TRIPOLI, Libya - Libyan leader Moammar Gadhafi, increasingly cornered under a stunning upturn in NATO air strikes, lashed back with renewed shelling of the western city of Misrata on Wednesday, killing 10 rebel fighters.

The alliance said it remained determined to keep pounding Gadhafi forces from the air but would play no military role in the transition to democracy in the oil-rich North African country once the erratic leader's 42-year rule was ended.

In Brussels, Belgium, NATO Secretary-General Anders Fogh Rasmussen said Gadhafi's days in power were clearly numbered, making it imperative for the international community, the United Nations in particular, to gear up to help Libyans establish a new form of government.

"For Gadhafi, it is no longer a question of if he goes but when he goes," Fogh Rasmussen said at a meeting of NATO defense ministers.

"We do not see a lead role for NATO in Libya once this crisis is over," he said. "We see the United Nations playing a lead role in the post-Gadhafi, post-conflict scenario."

The alliance said it was acting in the skies over Libya purely in accordance with the U.N. mandate to protect the Libyan people from Gadhafi. The resolution did not include any post-conflict peacekeeping.

French Defense Minister Gerard Longuet said: "NATO has a military vocation, and rebuilding Libya is a civilian issue. So really, simply, in order to rebuild Libya, if the Libyan people ask for it, because it is first of all an issue for the Libyan people, it is the job for civilian international institutions - and not military - to bring a response."

The Libyan rebels, too, have made it clear they have no appetite to see alliance ground forces in the country once the conflict is finished.

But they remain grateful for NATO intervention and applaud the stepped-up alliance bombing, a record 66 strike sorties over Tripoli and environs Tuesday.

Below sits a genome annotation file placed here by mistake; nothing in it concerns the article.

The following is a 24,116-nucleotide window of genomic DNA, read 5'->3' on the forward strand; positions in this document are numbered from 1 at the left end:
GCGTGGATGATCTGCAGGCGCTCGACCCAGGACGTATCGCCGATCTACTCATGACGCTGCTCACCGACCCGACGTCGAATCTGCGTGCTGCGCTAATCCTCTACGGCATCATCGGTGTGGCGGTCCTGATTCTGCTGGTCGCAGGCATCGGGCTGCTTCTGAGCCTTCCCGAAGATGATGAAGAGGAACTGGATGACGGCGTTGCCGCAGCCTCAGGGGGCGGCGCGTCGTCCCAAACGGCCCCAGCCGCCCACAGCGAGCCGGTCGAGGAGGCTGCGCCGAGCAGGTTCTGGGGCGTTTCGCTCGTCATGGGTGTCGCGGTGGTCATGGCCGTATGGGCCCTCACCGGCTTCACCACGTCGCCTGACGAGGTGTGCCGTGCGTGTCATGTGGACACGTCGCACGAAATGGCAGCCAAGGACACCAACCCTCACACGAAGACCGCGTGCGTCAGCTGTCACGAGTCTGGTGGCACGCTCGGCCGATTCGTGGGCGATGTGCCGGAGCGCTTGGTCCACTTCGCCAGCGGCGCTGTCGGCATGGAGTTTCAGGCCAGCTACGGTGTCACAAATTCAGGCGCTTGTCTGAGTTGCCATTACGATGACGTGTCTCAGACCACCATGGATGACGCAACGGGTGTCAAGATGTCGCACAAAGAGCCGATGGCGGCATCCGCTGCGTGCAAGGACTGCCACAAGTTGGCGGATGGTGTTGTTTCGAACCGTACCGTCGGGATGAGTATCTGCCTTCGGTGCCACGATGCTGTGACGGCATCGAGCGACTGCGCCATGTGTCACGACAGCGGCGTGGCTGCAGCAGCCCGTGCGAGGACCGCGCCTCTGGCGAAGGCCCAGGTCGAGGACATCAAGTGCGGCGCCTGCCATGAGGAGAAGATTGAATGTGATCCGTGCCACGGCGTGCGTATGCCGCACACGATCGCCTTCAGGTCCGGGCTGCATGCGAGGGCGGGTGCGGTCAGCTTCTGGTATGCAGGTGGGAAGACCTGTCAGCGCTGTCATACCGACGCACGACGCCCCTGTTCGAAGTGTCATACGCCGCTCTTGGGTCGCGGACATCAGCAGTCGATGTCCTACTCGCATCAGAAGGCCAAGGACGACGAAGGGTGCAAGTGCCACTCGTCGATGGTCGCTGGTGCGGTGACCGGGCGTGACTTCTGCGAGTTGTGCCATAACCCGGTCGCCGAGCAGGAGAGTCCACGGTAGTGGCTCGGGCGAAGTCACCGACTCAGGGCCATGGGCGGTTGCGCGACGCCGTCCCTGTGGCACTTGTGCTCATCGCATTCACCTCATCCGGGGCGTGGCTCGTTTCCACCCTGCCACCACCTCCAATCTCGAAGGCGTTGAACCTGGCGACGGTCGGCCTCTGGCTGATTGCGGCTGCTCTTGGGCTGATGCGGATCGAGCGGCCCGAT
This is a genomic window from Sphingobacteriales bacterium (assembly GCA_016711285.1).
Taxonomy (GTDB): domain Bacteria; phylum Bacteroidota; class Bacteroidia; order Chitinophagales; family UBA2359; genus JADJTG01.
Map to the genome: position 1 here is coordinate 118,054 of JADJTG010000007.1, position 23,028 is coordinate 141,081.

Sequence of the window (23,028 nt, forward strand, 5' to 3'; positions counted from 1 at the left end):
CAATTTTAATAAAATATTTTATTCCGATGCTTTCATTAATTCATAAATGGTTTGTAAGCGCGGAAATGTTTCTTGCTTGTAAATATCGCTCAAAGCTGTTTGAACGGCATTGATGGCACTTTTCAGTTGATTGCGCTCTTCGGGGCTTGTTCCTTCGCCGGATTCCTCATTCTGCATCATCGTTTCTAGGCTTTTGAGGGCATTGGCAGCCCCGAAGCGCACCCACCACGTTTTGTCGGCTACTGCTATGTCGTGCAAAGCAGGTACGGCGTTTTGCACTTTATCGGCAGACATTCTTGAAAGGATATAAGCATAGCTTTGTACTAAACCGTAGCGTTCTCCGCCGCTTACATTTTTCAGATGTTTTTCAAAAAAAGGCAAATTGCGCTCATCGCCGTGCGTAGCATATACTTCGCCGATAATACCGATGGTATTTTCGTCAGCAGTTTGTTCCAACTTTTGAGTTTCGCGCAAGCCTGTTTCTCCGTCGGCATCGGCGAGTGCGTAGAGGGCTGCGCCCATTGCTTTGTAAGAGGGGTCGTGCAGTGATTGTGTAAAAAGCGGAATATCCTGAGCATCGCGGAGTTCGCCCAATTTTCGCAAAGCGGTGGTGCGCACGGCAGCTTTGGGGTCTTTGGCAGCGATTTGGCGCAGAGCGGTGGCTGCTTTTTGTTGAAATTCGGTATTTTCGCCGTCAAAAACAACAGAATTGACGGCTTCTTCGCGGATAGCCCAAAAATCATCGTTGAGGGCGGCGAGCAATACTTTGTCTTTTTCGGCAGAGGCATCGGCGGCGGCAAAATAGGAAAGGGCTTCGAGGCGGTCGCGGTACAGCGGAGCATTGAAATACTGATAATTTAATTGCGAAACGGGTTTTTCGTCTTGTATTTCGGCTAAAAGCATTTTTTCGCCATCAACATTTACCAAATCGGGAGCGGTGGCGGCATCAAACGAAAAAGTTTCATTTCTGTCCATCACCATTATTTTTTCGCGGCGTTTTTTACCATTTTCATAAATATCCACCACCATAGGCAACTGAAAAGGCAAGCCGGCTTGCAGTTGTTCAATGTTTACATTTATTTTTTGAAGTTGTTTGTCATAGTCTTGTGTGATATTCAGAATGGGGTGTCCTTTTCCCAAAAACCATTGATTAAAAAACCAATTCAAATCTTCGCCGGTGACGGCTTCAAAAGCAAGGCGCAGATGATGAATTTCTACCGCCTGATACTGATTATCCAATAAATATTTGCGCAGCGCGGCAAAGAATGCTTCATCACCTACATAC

"We've always felt that relentless, continuous strikes would hasten the departure of [Gadhafi] or at least the circle around him, said rebel spokesman Jalal el-Gallal in Benghazi.

The cracks in the alliance also showed Wednesday.

U.S. officials said Defense Secretary Robert M. Gates pointedly prodded five allied nations to share more of the burden of the NATO-led air campaign. None committed to do more.

The officials said Gates used his final NATO meeting before retirement to press Germany and Poland to join the military intervention, and Spain, Turkey, and the Netherlands to contribute to missions against ground targets.

Meanwhile, a resolution before the Senate pressures President Obama to seek congressional consent for continued U.S. military involvement and requires the administration to provide a detailed justification for the decision to go to war.

Sens. Jim Webb (D., Va.) and Bob Corker (R., Tenn.) introduced the resolution Wednesday, expressing the same frustration as House members who on Friday voted to rebuke Obama for failing to get authorization from Congress when he ordered air strikes.

Initially the White House brushed off the nonbinding House measure, saying it had provided answers at various briefings. But Wednesday, it said it would respond to detailed questions on the U.S. mission within a two-week deadline.